Other Articles
October 1912


Author Affiliations

Associate Professor of Pediatrics, Harvard Medical School; Associate Visiting Physician, Children's Hospital, and Infants' Hospital BOSTON

Am J Dis Child. 1912;IV(4):229-233. doi:10.1001/archpedi.1912.04100220034004

The condition of which I shall speak as intestinal toxemia of the new-born is, I am inclined to think, not at all an uncommon one. All who have much to do with the new-born infant must be more or less familiar with it. The text-books, however, either do not refer to it at all or so casually that the reference is very likely to be overlooked. This is probably because the writers have considered it too simple a matter to describe or because they have described it under other names or in connection with other diseases. The majority of the cases of what I have considered to be examples of this condition which I have seen in consultation have, however, been mistaken for other diseases.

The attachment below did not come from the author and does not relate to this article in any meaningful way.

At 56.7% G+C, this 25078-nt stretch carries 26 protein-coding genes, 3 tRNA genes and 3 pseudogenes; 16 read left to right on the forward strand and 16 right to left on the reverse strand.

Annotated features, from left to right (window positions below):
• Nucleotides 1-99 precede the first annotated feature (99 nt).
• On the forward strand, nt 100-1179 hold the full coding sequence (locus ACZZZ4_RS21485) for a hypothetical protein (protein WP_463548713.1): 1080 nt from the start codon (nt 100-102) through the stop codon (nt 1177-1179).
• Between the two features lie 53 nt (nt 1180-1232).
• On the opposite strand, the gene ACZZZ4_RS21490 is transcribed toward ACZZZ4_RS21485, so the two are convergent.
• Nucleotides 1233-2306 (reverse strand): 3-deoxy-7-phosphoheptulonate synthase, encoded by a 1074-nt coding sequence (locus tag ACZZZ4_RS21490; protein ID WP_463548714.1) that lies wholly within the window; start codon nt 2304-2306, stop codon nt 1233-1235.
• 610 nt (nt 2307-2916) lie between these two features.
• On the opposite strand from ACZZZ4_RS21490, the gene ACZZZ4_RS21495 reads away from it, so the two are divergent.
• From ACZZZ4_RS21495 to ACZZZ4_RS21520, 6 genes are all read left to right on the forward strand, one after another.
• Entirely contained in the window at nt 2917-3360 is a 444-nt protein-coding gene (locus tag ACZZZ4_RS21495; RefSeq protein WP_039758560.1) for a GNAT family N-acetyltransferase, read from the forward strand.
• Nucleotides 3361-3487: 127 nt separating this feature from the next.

I shall base my description of the symptomatology of this condition on the cases which have recovered, as none of the babies which have died

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